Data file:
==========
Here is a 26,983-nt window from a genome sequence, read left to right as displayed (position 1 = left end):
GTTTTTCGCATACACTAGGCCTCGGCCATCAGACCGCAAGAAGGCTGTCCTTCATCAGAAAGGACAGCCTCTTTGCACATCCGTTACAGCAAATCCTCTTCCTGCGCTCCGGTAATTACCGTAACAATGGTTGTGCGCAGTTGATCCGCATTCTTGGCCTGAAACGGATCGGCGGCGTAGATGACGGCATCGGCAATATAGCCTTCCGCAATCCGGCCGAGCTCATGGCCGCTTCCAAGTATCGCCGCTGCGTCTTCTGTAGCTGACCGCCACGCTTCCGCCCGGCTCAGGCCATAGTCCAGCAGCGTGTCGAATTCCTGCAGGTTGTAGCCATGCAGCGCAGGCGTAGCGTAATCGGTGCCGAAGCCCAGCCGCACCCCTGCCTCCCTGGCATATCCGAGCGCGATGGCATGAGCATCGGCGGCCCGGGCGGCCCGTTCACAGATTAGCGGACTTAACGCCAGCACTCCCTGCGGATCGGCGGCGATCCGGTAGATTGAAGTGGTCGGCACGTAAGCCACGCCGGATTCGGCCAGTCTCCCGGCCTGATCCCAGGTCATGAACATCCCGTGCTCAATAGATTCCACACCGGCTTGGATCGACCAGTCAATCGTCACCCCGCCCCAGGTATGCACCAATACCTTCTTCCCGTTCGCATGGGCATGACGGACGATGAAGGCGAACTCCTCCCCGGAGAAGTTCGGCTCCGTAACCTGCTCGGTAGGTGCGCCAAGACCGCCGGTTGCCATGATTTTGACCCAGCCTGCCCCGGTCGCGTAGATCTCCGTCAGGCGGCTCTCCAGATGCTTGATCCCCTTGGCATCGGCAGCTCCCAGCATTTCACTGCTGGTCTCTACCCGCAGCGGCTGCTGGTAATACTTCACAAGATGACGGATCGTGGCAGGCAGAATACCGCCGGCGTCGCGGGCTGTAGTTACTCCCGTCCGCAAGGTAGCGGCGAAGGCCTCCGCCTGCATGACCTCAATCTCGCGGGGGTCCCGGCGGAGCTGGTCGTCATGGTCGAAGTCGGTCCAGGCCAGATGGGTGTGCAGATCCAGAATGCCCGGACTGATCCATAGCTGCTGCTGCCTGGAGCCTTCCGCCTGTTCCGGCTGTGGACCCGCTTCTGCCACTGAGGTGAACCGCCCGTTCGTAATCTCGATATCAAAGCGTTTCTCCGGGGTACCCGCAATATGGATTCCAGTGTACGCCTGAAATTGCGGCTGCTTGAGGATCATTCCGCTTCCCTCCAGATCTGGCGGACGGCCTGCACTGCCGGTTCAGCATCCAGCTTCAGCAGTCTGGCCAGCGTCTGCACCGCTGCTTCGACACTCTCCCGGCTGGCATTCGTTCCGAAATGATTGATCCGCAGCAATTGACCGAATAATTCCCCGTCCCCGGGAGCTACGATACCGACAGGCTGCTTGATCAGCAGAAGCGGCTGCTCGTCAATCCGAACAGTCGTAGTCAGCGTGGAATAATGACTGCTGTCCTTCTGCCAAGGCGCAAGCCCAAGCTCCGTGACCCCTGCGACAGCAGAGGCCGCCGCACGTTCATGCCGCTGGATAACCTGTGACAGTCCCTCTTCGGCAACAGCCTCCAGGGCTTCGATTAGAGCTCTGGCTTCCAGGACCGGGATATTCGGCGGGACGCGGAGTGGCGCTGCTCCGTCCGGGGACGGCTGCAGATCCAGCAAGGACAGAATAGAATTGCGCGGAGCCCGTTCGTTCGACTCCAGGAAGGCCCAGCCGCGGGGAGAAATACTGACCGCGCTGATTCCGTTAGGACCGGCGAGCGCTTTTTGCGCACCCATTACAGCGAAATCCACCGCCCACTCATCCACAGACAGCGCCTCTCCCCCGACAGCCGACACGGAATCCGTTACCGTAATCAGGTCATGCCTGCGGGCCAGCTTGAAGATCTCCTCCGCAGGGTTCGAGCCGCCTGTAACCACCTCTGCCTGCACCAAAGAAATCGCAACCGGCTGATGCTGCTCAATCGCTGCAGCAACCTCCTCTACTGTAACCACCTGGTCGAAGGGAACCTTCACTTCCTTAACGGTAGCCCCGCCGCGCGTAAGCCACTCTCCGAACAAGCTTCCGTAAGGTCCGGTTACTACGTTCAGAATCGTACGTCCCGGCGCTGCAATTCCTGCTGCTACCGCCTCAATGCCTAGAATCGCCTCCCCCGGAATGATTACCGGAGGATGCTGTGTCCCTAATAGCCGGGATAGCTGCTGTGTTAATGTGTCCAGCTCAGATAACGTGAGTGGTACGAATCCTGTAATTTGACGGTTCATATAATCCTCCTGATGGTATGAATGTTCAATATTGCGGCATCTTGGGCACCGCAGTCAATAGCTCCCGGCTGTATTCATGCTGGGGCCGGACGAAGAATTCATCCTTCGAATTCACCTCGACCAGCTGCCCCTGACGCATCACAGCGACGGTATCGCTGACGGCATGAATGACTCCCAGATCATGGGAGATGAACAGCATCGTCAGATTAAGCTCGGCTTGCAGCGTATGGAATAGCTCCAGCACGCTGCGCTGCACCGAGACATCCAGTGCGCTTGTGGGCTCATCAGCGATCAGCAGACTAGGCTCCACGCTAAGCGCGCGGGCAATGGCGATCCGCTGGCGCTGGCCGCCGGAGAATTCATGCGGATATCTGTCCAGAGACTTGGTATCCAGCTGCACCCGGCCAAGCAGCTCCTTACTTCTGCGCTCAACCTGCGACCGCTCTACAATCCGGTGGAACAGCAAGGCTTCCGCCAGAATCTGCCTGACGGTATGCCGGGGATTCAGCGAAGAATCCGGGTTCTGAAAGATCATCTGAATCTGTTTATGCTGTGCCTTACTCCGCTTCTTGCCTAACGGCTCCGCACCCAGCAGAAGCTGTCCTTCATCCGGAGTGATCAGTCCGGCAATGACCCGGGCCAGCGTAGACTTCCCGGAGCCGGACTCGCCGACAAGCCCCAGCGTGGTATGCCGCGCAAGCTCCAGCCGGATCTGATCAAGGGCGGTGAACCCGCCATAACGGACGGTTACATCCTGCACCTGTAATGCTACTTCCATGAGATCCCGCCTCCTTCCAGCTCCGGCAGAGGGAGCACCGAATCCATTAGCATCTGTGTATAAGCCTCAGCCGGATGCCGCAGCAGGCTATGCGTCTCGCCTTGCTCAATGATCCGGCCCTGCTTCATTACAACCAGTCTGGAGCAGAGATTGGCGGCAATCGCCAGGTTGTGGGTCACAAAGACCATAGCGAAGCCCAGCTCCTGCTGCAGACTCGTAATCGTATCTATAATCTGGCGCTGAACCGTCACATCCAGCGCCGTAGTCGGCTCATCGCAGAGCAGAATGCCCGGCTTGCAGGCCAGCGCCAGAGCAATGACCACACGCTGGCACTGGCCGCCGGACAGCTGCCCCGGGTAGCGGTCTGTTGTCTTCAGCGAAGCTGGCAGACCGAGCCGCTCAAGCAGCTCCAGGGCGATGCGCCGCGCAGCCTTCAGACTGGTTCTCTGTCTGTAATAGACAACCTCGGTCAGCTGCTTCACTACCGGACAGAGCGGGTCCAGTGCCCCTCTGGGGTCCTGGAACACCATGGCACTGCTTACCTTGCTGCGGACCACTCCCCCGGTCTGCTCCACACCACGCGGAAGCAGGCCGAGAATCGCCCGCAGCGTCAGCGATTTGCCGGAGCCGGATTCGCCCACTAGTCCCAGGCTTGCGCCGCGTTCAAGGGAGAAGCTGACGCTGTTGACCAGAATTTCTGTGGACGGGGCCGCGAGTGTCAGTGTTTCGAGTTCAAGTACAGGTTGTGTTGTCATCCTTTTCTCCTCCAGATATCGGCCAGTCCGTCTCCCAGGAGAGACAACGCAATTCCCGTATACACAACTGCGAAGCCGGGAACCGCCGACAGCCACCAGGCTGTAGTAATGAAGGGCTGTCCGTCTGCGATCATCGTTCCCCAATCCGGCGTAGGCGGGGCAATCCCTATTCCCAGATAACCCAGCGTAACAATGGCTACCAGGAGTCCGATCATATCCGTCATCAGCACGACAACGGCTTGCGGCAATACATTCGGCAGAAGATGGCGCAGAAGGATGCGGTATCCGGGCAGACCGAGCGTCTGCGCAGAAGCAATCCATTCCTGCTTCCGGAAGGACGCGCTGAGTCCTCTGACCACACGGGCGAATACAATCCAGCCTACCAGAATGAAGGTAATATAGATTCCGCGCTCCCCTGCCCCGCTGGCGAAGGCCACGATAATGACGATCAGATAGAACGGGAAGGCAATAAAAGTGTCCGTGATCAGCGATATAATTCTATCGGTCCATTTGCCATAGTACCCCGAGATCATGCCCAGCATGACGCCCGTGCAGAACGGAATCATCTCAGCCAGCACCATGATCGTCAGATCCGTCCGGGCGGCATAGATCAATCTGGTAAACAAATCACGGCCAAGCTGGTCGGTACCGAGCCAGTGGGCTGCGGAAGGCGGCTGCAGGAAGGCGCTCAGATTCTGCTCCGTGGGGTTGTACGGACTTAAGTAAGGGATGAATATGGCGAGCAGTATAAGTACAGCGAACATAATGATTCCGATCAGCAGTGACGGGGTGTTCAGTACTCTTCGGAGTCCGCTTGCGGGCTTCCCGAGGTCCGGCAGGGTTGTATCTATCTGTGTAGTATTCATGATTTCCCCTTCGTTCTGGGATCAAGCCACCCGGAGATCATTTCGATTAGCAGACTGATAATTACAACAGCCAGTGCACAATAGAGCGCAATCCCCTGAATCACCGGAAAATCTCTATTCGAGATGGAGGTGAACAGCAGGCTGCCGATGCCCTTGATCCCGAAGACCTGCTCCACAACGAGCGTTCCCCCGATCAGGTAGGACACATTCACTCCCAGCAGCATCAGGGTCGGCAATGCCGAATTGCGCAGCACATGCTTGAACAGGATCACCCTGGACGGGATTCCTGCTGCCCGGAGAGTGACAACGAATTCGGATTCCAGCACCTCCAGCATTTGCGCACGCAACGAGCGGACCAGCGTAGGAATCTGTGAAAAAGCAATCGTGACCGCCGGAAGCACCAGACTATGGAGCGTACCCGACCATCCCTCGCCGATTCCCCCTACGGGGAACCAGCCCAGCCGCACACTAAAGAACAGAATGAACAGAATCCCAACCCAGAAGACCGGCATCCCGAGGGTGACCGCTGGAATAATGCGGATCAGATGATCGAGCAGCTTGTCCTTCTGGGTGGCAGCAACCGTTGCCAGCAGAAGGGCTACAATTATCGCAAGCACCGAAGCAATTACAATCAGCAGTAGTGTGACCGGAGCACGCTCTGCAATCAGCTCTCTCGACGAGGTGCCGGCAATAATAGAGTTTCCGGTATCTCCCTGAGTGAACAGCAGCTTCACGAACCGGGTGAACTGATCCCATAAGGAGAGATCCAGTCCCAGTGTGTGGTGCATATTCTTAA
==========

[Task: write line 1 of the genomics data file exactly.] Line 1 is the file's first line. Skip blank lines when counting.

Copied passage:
Here is a 26,983-nt window from a genome sequence, read left to right as displayed (position 1 = left end):